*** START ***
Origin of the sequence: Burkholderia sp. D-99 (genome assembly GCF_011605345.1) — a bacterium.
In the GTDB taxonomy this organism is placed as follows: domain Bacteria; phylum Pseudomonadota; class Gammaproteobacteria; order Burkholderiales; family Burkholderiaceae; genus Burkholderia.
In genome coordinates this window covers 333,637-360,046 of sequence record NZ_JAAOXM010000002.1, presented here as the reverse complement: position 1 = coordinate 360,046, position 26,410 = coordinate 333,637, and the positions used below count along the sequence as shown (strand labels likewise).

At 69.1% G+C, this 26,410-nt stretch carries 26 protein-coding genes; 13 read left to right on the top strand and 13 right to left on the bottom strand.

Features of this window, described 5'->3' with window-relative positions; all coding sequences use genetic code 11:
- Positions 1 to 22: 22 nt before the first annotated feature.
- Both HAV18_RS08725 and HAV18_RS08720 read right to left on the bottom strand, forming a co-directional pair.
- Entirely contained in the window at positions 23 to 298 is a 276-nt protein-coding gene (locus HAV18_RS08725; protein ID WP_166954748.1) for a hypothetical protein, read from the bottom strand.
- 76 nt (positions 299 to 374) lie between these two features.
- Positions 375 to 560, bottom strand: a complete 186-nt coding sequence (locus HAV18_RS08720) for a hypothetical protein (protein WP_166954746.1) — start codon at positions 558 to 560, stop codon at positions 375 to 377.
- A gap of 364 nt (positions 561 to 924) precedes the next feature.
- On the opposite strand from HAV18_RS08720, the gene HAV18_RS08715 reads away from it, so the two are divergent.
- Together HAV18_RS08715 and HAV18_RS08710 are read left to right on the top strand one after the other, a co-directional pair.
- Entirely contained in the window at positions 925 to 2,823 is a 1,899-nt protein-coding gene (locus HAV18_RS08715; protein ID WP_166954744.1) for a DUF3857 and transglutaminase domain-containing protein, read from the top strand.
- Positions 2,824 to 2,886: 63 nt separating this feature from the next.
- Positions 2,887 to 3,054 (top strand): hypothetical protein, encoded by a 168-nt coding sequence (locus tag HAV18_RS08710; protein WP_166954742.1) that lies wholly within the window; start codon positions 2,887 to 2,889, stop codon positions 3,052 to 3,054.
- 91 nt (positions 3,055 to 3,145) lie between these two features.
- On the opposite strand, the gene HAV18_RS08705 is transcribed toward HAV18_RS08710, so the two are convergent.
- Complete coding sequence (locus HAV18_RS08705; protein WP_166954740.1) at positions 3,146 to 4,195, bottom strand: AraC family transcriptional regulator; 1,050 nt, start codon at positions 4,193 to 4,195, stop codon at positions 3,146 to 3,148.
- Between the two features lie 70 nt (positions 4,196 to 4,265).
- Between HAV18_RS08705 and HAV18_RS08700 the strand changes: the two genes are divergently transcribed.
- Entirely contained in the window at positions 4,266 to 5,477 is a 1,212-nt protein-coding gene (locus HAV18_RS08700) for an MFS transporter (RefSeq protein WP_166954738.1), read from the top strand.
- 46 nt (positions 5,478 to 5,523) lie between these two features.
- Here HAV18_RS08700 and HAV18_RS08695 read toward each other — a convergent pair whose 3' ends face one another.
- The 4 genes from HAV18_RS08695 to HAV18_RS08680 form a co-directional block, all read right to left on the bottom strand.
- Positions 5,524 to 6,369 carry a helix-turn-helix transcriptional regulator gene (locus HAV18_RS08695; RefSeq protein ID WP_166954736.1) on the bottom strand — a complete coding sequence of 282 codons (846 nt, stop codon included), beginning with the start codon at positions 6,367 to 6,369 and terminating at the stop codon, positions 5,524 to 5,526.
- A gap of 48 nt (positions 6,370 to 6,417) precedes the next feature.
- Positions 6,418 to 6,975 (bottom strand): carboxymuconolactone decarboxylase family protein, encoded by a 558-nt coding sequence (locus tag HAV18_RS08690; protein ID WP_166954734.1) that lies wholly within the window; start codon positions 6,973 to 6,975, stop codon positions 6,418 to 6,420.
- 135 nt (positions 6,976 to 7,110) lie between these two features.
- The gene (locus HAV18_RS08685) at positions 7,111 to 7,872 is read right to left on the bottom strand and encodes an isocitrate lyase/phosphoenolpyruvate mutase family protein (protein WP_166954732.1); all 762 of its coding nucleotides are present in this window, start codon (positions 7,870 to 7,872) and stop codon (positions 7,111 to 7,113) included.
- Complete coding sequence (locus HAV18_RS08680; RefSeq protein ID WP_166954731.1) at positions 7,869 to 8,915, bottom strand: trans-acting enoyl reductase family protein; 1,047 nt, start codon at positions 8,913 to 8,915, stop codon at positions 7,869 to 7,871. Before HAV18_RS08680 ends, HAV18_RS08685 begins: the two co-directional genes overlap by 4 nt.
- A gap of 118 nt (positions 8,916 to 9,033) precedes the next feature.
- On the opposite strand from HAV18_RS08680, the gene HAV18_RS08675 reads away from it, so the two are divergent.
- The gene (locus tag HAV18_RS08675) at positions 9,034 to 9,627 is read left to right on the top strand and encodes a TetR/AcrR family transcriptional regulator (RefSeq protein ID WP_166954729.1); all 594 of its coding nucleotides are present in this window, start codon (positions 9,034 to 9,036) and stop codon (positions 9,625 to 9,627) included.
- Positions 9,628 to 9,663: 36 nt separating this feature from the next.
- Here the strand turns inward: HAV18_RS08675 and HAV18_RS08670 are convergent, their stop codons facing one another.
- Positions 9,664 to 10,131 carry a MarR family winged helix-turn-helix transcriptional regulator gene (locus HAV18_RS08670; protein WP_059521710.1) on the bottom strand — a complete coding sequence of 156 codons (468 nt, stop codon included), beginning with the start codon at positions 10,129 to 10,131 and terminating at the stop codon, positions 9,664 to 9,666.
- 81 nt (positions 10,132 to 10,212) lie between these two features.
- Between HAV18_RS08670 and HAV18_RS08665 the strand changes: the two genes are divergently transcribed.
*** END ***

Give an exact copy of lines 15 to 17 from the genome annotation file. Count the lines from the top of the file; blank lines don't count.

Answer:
- Positions 2,824 to 2,886: 63 nt separating this feature from the next.
- Positions 2,887 to 3,054 (top strand): hypothetical protein, encoded by a 168-nt coding sequence (locus tag HAV18_RS08710; protein WP_166954742.1) that lies wholly within the window; start codon positions 2,887 to 2,889, stop codon positions 3,052 to 3,054.
- 91 nt (positions 3,055 to 3,145) lie between these two features.